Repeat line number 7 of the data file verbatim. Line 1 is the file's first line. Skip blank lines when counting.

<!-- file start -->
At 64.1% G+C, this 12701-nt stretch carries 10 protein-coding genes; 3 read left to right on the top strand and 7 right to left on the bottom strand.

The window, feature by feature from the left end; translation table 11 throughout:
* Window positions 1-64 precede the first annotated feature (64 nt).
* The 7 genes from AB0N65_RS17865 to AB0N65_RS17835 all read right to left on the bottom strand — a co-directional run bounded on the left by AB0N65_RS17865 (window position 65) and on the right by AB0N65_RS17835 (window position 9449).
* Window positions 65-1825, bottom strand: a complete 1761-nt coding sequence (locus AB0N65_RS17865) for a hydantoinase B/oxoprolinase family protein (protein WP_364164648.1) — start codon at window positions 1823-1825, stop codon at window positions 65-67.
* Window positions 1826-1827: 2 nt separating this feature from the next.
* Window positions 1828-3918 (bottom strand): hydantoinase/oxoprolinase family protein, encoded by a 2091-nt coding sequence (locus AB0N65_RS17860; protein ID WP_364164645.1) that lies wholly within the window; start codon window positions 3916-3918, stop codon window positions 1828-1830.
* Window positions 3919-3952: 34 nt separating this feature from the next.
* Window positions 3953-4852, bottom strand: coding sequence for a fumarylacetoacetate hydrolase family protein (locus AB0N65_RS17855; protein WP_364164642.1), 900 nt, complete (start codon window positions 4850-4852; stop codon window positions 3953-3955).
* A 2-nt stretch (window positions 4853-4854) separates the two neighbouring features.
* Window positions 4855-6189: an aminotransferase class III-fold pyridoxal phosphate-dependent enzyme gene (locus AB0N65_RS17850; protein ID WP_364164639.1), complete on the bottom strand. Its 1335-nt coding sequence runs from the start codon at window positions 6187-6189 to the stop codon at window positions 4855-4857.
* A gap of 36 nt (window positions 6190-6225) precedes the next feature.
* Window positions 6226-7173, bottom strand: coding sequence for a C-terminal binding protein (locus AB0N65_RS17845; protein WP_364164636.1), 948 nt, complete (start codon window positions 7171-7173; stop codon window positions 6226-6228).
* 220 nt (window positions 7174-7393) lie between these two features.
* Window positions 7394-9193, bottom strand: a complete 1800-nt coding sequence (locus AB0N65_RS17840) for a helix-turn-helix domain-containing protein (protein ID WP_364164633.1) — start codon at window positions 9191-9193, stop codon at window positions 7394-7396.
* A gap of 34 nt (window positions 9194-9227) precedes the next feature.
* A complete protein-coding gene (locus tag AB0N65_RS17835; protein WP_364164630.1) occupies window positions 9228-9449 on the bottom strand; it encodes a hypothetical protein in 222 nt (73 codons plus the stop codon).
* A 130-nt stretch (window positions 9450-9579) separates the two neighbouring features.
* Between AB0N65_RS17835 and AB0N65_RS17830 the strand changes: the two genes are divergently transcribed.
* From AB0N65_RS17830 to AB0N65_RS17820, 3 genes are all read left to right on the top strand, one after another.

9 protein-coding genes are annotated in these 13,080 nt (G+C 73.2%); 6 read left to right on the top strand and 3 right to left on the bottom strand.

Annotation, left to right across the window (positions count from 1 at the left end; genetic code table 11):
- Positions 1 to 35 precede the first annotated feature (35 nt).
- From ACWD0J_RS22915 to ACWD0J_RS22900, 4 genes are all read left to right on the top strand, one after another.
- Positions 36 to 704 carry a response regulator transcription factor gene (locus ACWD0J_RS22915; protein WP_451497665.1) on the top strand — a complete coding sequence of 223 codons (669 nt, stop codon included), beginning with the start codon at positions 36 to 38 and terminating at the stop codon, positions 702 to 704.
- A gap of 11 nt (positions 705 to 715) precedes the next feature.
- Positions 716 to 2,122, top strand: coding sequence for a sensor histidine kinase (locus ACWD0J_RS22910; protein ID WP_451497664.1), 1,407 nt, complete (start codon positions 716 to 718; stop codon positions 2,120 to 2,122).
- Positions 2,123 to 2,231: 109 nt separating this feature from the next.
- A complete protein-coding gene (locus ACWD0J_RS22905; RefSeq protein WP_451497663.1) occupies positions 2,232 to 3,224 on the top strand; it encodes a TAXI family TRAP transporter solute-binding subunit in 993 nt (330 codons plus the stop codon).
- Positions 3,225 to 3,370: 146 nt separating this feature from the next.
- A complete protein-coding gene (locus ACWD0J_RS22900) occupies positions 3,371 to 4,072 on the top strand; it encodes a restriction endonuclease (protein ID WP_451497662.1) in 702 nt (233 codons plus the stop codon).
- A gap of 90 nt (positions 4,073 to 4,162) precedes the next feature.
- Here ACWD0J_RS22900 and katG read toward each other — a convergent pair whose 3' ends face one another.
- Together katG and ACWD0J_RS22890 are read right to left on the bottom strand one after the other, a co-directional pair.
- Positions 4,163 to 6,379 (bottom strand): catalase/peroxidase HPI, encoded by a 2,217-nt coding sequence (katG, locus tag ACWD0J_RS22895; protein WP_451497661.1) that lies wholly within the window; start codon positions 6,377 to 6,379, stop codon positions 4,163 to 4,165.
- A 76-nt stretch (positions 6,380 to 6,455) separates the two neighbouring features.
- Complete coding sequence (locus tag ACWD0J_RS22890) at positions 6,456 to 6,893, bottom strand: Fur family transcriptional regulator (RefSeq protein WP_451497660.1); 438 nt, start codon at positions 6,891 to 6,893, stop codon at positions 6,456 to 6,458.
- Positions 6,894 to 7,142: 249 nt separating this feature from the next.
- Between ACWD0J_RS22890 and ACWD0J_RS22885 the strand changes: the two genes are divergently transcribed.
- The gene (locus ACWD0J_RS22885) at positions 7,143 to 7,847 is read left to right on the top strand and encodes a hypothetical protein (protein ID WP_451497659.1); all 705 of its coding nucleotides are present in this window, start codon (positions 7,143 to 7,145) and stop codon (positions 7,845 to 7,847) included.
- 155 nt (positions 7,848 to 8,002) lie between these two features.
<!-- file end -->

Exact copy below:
* Window positions 1828-3918 (bottom strand): hydantoinase/oxoprolinase family protein, encoded by a 2091-nt coding sequence (locus AB0N65_RS17860; protein ID WP_364164645.1) that lies wholly within the window; start codon window positions 3916-3918, stop codon window positions 1828-1830.